Temporary Easing of the Early Retirement Scheme Levy (RVU)
If an employee receives compensation for the sole purpose of bridging the period up until the retirement date (i.e., pensionable age) or the state’s pension age (which is currently 66 and four months (AOW-gerechtidge leeftijd), a punitive tax levy of 52% over such bridge compensation (e.g., severance payment) applies. On 17 November 2020, the Dutch House of Representatives (Tweede Kamer) unanimously approved a temporary exemption to the Early Retirement Scheme Levy (RVU). With the temporary easing of the RVU, this punitive levy will not be applicable to bridge compensation up to a maximum of the grossed-up amount of the net AOW-benefit (AOW-uitkering) (i.e., EUR 1,767 per month). This exemption is only applicable to compensation related to the period in which employees will reach the retirement date / state’s pension age within three years.
The temporary exemption to the punitive levy will be introduced as a concession for employees who have been confronted with the accelerated increase of the state’s pension age and may not be able to work through the retirement date. Further specification of the exemption to the RVU will be possible on a sectoral level. The RVU exemption is currently pending before the Senate (Eerste Kamer), but may come into force with retroactive effect from 1 January 2021, and will apply for at least five years.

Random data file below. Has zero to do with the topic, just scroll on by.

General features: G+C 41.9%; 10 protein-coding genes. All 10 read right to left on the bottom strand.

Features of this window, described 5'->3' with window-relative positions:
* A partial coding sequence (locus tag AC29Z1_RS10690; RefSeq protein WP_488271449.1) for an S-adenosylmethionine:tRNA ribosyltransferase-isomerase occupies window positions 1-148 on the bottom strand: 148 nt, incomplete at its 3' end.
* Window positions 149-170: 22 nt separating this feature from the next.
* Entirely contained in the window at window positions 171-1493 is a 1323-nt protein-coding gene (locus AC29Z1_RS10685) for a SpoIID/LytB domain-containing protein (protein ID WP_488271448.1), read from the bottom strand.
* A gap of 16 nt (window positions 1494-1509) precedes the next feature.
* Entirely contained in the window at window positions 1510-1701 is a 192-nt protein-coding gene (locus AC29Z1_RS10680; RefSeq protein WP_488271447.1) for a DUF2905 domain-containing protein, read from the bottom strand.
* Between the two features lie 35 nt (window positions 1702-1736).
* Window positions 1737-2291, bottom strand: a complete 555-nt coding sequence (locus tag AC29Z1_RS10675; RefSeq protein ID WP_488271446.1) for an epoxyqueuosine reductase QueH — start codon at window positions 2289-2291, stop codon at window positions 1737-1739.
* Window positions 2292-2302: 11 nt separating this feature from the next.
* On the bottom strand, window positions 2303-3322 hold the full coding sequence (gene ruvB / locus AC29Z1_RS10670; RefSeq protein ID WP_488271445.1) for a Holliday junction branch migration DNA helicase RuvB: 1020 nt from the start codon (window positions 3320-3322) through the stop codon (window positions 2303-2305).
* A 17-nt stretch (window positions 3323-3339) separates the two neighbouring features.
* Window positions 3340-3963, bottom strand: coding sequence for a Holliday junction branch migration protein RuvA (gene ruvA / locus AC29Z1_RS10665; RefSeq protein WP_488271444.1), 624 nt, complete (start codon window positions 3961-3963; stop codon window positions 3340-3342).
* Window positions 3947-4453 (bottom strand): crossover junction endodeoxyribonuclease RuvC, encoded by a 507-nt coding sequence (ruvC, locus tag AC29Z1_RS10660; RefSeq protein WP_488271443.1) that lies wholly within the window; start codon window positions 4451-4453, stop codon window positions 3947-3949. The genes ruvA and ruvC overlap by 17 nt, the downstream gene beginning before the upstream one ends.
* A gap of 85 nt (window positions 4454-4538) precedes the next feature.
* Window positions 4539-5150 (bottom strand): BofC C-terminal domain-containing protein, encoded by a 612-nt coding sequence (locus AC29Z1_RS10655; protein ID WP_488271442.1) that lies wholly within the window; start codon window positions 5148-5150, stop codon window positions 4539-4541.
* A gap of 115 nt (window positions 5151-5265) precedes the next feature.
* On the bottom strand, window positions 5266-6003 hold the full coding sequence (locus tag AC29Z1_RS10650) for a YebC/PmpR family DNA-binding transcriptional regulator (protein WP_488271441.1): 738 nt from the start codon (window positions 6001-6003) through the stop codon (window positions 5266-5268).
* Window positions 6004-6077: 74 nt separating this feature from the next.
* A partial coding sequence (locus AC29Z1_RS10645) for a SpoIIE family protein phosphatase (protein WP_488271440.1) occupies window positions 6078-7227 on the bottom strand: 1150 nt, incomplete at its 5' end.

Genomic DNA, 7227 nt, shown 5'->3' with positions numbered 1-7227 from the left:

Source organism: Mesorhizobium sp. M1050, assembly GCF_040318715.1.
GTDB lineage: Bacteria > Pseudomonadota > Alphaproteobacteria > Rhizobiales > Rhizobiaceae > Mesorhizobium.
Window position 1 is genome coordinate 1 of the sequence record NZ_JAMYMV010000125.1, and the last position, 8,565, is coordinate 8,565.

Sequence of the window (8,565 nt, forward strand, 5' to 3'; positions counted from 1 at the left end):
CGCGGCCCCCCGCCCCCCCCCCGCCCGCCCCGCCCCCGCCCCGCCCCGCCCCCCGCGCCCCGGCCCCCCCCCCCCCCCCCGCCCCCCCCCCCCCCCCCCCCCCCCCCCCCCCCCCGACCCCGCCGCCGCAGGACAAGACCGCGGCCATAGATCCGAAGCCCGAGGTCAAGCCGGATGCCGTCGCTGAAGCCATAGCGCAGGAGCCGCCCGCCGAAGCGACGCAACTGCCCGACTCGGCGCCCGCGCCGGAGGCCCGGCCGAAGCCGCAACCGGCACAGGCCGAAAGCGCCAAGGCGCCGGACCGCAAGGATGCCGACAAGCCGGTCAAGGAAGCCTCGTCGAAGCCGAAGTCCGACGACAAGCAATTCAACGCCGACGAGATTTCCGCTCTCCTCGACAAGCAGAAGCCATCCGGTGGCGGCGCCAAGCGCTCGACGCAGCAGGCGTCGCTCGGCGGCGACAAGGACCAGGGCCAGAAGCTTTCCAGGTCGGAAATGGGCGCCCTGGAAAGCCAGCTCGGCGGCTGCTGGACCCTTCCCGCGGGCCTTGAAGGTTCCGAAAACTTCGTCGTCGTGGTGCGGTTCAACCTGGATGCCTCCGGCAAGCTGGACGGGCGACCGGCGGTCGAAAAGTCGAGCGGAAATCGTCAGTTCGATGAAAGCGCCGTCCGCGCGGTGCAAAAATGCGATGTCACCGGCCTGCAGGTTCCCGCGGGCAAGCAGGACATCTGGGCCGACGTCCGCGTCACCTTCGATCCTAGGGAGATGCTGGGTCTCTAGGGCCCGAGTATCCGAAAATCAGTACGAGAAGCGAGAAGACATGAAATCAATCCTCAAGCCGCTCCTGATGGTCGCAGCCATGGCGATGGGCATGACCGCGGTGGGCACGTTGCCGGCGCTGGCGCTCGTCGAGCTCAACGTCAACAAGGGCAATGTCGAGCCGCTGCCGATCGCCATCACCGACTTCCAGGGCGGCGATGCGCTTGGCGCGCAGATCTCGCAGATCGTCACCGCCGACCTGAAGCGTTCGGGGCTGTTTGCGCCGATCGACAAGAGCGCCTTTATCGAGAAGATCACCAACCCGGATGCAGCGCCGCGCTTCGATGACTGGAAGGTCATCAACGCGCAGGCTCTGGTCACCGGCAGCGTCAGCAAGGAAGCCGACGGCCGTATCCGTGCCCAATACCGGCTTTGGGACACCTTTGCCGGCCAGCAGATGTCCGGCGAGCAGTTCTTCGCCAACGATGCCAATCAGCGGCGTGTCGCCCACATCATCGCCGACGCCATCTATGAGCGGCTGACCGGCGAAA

Adequate Pension for Payroll Employees as of 2021
Since 1 January 2020, payroll employees are entitled to at least the same employment conditions as employees working in equal or similar positions employed by the company that hires them. This arrangement is further expanded as part of the Balanced Labor Market Act (Wet arbeidsmarkt in balans), with the obligation for the hirer to offer an adequate pension scheme as of 1 January 2021. This obligation applies if:
- employees in equal or similar positions employed with the hirer are offered participation in a (collective) pension scheme; or
- employees in the sector in which the hirer operates are entitled to participation in a (mandatory industry wide) pension scheme.